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Ask a Divorce Attorney – Post Judgment Enforcement/Modification

Enforcement of Child Custody Orders

Orders regarding custody and visitation of children are meant to be followed and fashioned by the court in a way that makes following them most advantageous to the children–not necessarily what is most convenient or desirable for the parents. As a result, many parents often find themselves in situations wherein the other parent refuses to comply with the child custody orders.

It is a common misconception that a non-custodial parent is required by law to exercise court ordered visitation. In fact, court ordered visitation is a right, but not a legal requirement. As such, a custodial parent cannot force a non-custodial parent to exercise his or her parenting time. The remedy in a situation like this would be for the custodial parent to file a motion to modify visitation to conform to what is actually exercised by the non-custodial parent and then to potentially request an increase in child support due to the non-custodial parent’s lack of involvement.

When the inverse is true, and the custodial parent is frustrating or not allowing the court ordered visits with the non-custodial parent to proceed, then he or she is violating a court order. The remedy in a situation like this may be to file a motion for the court to change custody to the non-custodial parent or to file a contempt action against the custodial parent for willful violation of court orders.

Modification of Child Custody Orders

Once a permanent order for child custody and visitation is made by a family court judge, that order is generally only modifiable in the future if there has been a significant change in circumstances since the order was made. A change in circumstances would be anything that could potentially have an effect on the current co-parenting plan. It could be that the non-custodial parent’s work schedule has changed to allow for more frequent visits. It could be that the child has graduated from grade school to high-school and his or her level of maturity or connection with one parent or the other has changed. There are many facts and situations that may arise that may or may not be considered by the court to constitute a material and significant change in circumstances. Generally, so long as it has been a significant period of time since the last orders were made, the court will allow for the motion to modify to proceed. The focus is always going to be to ensure that any orders made are in the best interest of the children.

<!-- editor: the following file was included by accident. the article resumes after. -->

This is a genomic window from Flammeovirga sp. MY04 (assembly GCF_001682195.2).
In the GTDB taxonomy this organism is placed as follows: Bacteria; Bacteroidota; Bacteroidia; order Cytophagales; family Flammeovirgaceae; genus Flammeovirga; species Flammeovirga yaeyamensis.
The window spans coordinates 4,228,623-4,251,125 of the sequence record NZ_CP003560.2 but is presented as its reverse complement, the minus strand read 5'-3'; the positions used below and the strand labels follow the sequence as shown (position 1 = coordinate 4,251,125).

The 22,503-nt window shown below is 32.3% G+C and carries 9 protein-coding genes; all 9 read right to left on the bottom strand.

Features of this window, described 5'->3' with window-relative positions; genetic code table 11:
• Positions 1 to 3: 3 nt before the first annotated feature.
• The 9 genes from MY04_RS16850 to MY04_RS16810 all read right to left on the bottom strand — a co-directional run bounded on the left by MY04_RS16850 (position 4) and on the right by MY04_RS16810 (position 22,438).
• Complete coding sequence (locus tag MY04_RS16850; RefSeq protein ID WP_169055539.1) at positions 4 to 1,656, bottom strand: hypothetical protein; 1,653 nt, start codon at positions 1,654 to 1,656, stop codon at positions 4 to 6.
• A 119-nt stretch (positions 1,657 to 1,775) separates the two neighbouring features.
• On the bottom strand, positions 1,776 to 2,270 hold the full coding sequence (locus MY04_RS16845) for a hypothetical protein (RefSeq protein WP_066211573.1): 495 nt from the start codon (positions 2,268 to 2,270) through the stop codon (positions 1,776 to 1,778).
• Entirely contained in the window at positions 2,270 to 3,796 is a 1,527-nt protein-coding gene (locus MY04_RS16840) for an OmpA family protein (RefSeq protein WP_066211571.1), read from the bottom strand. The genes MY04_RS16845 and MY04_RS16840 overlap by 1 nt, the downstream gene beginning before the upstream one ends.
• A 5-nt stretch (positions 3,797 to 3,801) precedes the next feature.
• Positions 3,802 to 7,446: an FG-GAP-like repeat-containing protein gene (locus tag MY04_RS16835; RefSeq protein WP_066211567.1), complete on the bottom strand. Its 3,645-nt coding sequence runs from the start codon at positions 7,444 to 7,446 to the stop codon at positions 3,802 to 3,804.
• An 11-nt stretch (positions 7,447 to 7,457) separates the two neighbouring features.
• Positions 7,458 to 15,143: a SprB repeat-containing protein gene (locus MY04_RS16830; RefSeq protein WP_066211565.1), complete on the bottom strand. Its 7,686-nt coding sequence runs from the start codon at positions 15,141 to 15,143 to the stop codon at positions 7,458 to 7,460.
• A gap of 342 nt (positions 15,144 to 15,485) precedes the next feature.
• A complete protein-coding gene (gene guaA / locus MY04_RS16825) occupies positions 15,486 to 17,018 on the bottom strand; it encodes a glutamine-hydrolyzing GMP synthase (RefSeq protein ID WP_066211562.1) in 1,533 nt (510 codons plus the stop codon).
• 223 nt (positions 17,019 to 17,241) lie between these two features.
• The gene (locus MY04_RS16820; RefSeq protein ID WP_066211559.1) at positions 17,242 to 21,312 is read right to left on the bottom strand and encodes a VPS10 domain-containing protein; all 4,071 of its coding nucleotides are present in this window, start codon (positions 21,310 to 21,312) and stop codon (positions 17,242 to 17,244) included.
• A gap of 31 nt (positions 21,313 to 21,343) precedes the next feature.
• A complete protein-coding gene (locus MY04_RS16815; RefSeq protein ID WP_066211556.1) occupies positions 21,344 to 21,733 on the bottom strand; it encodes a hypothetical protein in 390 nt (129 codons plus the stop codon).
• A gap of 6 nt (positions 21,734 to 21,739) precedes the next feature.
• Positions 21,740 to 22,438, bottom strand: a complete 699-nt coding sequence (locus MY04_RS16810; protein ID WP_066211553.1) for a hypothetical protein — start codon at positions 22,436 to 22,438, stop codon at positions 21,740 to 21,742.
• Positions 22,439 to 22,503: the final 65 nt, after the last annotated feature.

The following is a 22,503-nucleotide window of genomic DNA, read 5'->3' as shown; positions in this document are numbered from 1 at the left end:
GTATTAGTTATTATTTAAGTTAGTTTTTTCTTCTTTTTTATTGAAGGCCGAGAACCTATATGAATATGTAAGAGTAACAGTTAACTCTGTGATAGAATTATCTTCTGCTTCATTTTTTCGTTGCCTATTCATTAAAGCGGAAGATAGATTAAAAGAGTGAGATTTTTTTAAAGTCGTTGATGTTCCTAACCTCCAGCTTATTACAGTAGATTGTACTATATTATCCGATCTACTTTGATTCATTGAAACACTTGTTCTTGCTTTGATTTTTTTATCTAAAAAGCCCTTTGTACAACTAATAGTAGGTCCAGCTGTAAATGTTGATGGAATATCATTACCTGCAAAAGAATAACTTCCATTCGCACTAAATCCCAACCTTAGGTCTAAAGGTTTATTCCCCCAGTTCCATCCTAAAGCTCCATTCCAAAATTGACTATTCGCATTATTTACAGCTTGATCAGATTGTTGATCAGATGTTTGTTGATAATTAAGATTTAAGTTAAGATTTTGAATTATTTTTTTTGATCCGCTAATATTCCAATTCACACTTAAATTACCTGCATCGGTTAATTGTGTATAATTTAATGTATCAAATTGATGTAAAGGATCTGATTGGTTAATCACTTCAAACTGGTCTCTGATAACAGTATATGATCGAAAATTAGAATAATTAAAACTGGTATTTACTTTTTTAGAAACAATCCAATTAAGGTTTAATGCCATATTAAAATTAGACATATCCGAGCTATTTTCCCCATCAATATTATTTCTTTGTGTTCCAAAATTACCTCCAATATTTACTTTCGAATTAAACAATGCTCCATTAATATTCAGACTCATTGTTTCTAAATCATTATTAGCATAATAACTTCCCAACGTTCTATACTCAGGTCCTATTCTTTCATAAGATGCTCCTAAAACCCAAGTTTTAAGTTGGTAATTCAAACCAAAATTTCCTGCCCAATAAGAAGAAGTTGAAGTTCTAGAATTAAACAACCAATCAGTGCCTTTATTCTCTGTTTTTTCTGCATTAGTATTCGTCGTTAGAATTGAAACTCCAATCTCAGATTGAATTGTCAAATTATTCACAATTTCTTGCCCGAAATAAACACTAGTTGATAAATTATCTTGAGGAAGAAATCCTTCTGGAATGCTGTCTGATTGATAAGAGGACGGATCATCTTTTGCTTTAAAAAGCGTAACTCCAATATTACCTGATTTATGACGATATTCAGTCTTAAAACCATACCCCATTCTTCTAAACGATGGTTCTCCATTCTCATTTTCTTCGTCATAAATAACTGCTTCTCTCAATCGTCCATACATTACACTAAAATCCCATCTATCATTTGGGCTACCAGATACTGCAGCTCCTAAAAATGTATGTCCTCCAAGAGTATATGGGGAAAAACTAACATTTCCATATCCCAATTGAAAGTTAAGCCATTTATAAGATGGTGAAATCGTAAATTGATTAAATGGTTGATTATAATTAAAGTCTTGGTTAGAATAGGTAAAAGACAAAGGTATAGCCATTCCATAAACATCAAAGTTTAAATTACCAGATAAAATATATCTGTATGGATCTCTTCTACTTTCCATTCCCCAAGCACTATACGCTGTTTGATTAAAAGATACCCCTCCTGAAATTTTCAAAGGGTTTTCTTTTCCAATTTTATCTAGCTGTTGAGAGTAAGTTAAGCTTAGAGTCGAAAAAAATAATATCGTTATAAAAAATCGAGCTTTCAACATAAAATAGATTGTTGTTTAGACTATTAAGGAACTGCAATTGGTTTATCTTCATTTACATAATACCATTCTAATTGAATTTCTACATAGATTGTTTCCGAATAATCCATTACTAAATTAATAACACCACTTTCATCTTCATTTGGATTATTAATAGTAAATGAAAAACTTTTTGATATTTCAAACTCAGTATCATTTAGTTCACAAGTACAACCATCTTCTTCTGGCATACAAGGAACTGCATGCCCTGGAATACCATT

Meet Your Dedicated San Diego Family Attorneys
Family Attorney John N. Griffith, CFLS
Family Attorney John N. Griffith, CFLS

Family Attorney, John N. Griffith, CFLS

John Griffith has practiced exclusively in the area of family law since 2009. John is a Certified Family Law Specialist certified as an expert in the area of family law by the California Board of Legal Specialization.

858-345-1720
john@gylfamilylaw.com

Family Attorney, Catie E. Young, ESQ.
Family Attorney, Catie E. Young, ESQ.

Family Attorney, Catie E. Young, ESQ.

San Diego family lawyer Catie Young has a wide range of litigation experience. She has worked in civil litigation. She has successfully represented clients in many areas of family law including child support, child custody, divorce and domestic violence. She has a unique approach to each child custody case, so clients of Griffith, Young & Lass tend to gravitate toward her in these cases.

858-345-1720
catie@gylfamilylaw.com

Family Attorney Amy J. Lass, Esq.
Family Attorney Amy J. Lass, Esq.

Family Attorney, Amy J. Lass, Esq.

Amy Lass was born in New York and raised in San Diego, California. Amy graduated from Cal Poly, San Luis Obispo in 2003 with a B.S. in Economics with a concentration in Enterprise Accounting and went on to earn her law degree from Thomas Jefferson School of Law and graduated cum laude in 2006. Amy takes a practical and cost considerate approach to the process while striving to balance the emotional needs and objectives of her clients.

858-345-1720
amy@gylfamilylaw.com

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The Typical Divorce Process in California
Discovery of Assets & Obligations (1-3 months)
1 Complaint for Divorce Filed Start of litigation
2 Complaint is Served Varies, but usually shortly after the complaint is filed
3 Answer to Complaint Due 30 days from the date of service
4 Mediation Anytime, but usually after initial discovery
5 Temporary Hearing Usually early in the process
6 Late Case Evaluation / Judicial Hosted Settlement Conference Usually near the end of the case
7 Trial (If Needed) The goal is to settle, but if your case goes to trial, it could take months after the start of litigation.
We deliver results
I am beyond grateful for the entire staff at Griffith, Young, and Lass. I don't even call myself a client anymore, they are my friends that protected my family and fought with me, side by side.-Erik H., San Diego